2:No one has set out to identify what these “basics” are at the core level, hence all the disagreement and conflict
3:The basics simply aren’t important and it’s a false statement
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singularity6
Pre-Black Belt
Pre-Black Belt

Joined: 26 Jun 2017
Posts: 958
Location: Michigan
Styles: Jidokwan Taekwondo and Hapkido, Yoshokai Aikido, ZNIR Iaido, Kendo

PostPosted: Sun Jan 14, 2018 8:32 am    Post subject: Reply with quote

TJ-Jitsu wrote:
How do we explain those that can do the fancy things but perform basic stuff poorly?


I'm glad you asked. Some folks will develop the ability to do something despite of their bad habits. If you're to look at musicians, for example, you'll find that some guitarists hold the guitar in a very non-traditional way which would hamper most folks from performing well, yet that particular individual does just fine (or, even excellent!)

These folks aren't the rule, they're the exception, and in my opinion, it's foolish to aspire to do what they do.
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singularity6
Pre-Black Belt
Pre-Black Belt

Joined: 26 Jun 2017
Posts: 958
Location: Michigan
Styles: Jidokwan Taekwondo and Hapkido, Yoshokai Aikido, ZNIR Iaido, Kendo

PostPosted: Sun Jan 14, 2018 8:38 am    Post subject: Reply with quote

TJ-Jitsu wrote:
So what I find is that many people tend to repeat the phrase but perhaps with different wording. Even while saying it many have a difficult time demonstrating it or fully articulating it. I don’t say this solely in response to the comments on the thread, but to the numerous people I’ve asked this question of as well.

Finally if if they are indeed “basics” then people shouldn’t have a different list. Leads me to the following conclusions:

1: Those explaining don’t fully and completely understand what they’re trying to justify (or they’re unable to articulate it- which is still the same thing)
2:No one has set out to identify what these “basics” are at the core level, hence all the disagreement and conflict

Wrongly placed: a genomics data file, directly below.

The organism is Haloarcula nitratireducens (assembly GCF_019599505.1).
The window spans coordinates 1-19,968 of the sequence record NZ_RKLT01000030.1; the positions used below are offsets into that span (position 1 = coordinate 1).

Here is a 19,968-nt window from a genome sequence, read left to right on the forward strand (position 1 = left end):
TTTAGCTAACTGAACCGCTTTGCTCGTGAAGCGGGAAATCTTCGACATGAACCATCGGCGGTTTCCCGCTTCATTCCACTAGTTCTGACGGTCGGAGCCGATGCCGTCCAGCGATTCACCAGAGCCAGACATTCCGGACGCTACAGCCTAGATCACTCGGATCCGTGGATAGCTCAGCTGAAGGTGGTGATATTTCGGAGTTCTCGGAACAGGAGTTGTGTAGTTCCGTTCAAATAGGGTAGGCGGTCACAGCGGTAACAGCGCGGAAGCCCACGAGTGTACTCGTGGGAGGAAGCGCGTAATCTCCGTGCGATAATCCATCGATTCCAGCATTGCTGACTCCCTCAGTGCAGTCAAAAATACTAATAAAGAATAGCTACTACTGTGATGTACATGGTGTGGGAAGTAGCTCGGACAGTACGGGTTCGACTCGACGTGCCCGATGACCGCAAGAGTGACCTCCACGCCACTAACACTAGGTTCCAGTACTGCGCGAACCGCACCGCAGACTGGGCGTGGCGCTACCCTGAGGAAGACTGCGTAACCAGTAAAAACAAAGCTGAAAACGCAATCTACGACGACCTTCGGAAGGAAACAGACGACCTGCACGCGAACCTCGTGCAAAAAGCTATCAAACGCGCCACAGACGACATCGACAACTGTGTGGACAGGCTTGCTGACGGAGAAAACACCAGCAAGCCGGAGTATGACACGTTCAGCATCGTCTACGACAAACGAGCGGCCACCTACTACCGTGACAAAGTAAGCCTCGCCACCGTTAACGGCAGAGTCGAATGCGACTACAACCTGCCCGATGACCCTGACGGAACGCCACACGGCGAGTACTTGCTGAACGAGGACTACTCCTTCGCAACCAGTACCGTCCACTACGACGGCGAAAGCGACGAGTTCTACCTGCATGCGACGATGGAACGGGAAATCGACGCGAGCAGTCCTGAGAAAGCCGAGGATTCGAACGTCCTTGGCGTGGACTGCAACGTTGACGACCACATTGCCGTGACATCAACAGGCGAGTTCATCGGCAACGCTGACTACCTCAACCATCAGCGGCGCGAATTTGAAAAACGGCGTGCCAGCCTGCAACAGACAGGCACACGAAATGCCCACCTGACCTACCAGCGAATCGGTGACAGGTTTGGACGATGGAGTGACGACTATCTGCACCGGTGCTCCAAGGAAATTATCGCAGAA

3:The basics simply aren’t important and it’s a false statement


Different styles and different schools are going to have different basics. This is just human. Ultimately, I don't think it's important to have unification at the onset. With martial arts, it's the whole journey that matters, and in the end, you'll find some sense of unification, as it seems that's when the collection of principles merge.

Not everything fits in a nice little box. It's a big world out there, and sometimes you'll have to expect some grey area.
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TJ-Jitsu
Blue Belt
Blue Belt

Joined: 30 Sep 2014
Posts: 316
Location: PA
Styles: Gracie Jiu Jitsu, Muay Thai

PostPosted: Sun Jan 14, 2018 10:53 am    Post subject: Reply with quote

singularity6 wrote:
TJ-Jitsu wrote:
So what I find is that many people tend to repeat the phrase but perhaps with different wording. Even while saying it many have a difficult time demonstrating it or fully articulating it. I don’t say this solely in response to the comments on the thread, but to the numerous people I’ve asked this question of as well.

Finally if if they are indeed “basics” then people shouldn’t have a different list. Leads me to the following conclusions: